British Vogue, Louis Vuitton, Dazed, NET-A-PORTER – these are just a few of the clients that photographer Vic Lentaigne has already worked with. Based in London, she specialises in portrait photography and is keen on capturing intimate pictures of her selected group of subjects, exploring themes of queerness, gender fluidity, and identity. Our creative director Martin had a chat with Vic, and they talked about how she got into photography, her fascination with portraiture and analogue techniques, and the role of music.
‘Straight away when I picked up a camera for the first time, I knew that I wanted to photograph people’, says portrait photographer Vic Lentaigne looking back on how it all began. It was at the age of 14 that she had to take pictures at school and had regular access to a darkroom. Her first pictures showed her friends or were taken at concerts as she was ‘obsessed’ with The Horrors and indie bands. When Martin asks Vic what fascinates her about portraiture, she says that ‘it’s like capturing part of someone’s identity. It’s really nice when you can catch a fleeting moment or someone off-guard, when it’s not posed.’
In school, Vic shot pictures on film, and she still primarily works with analogue techniques. ‘With analogue, the whole process feels so special. Every image feels thoroughly considered, and you have to follow a series of steps to get there. I like the time that you spent alone, say, in a darkroom. Whereas with digital, it feels like a bit of the magic of photography is gone – you can just shoot so much more, and the images don’t have the same feeling or texture.’ She adds that with analogue, you can get mistakes, which can be ‘one of the most beautiful things. I’m still excited about going to pick up film and seeing the results every time.’
After school, Vic went to art school in Brighton, where she also took the first pictures that made her proud. During her final year of university, she did a project with gay male friends who had done sex work. ‘Some of these portraits I was really proud of, but I don’t think they went down that well at my uni’, Vic remembers laughing. She explains that she wanted to work differently than how it was expected from students: for Vic, having to give a lot of context and conceptual background for her pictures took some of the joy out. ‘I always wanted to capture and have a story, not give it a whole meaning behind it.’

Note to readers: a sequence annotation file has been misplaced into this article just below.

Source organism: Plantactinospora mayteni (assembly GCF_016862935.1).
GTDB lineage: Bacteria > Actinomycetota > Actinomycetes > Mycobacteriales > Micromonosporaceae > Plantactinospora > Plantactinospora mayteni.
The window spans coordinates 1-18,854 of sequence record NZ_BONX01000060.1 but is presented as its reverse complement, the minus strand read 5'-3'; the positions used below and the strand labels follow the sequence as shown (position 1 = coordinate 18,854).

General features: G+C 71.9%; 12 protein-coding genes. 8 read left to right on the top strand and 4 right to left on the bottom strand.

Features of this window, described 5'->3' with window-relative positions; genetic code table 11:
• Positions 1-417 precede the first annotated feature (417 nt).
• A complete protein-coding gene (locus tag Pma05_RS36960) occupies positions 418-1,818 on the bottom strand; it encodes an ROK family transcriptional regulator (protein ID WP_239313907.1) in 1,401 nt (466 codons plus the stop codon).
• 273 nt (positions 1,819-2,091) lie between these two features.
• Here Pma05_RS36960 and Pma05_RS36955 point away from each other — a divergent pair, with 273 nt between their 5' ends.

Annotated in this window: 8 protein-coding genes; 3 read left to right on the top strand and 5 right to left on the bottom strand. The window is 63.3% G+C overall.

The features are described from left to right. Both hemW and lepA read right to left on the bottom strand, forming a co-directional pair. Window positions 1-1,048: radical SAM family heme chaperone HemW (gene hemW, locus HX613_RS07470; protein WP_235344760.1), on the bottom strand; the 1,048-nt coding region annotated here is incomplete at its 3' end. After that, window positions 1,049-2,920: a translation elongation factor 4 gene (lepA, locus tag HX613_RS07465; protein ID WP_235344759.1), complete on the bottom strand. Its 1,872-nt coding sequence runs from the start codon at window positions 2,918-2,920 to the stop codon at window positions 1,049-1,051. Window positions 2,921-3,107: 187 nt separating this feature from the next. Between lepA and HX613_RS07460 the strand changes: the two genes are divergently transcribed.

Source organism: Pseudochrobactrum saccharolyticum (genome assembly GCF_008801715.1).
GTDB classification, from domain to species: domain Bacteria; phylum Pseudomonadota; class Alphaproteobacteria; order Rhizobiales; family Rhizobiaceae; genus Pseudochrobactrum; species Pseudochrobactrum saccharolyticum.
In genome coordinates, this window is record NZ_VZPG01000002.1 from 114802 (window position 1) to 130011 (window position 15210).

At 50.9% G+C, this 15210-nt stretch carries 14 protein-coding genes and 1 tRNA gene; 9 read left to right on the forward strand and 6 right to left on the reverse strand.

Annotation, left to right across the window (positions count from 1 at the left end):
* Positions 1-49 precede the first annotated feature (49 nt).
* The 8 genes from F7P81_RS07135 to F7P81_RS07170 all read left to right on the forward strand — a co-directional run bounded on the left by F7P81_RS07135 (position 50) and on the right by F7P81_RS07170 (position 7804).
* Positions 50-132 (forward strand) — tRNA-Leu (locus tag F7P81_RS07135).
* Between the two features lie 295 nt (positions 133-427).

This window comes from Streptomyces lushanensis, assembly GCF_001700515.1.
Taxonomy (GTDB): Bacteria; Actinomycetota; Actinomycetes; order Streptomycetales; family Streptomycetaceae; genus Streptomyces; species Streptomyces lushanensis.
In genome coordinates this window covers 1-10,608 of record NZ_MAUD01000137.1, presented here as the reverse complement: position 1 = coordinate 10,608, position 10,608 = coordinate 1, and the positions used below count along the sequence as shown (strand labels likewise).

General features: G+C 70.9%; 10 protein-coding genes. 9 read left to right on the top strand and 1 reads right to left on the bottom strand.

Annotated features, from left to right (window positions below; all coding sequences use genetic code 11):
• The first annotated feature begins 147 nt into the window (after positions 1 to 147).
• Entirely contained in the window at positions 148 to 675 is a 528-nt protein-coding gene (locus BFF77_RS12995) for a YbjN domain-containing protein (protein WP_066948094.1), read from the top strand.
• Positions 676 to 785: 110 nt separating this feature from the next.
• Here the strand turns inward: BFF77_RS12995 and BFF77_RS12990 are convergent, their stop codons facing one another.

With that project, Vic also started exploring themes of queer identity, gender fluidity, and self-expression with her work. ‘This is what I’m passionate about, and it really comes from the heart. It’s partly political, partly my world, and I also want to shine a light on LGBTQ+ issues by documenting them in a sensitive and compassionate way.’
When she left art school, it was like she had entered the real world. ‘I suddenly was an adult – although I didn’t feel like one – and I realised that I wanted to work as a photographer and tell people’s stories.’ To figure out how to do that, Vic took a few years off, doing internships and side jobs – working hard to turn her dream of being a professional photographer into reality. Now, she’s based in London and has worked with well-known clients like Louis Vuitton, British Vogue, NET-A-PORTER, and Dazed.
Kai for Dazed
Kai for Vogue
Vic’s pictures feel very intimate, and make Martin wonder how she gains the trust of the people she’s photographing. ‘I think that I’m quite an empathetic person’, Vic tells him. ‘I always approach my work sensitively, from a place of understanding and compassion. I try and make sure that people feel comfortable on set, and I think about how I would feel in their position.’ She says that from simply chatting to people and making sure they’re comfortable, you can get back amazing results and images.
What’s up next for Vic? Some projects that she’s very excited about, including a big personal one: a portraiture series about lesbian people, which she hopes will culminate into a gallery exhibition and party in London. Apart from that, she wants to keep working with video, which she has just started exploring – and with music. It has not only inspired her first pictures but also still influences her: ‘When I’m working – whether in the darkroom or at home editing –, the music I’m listening to has a huge impact on my mood, so it has to be right.’ Orlando Weeks, Aldous Harding, and Adrianne Lenker are some of her recent favourites. ‘Directing music videos would be amazing.’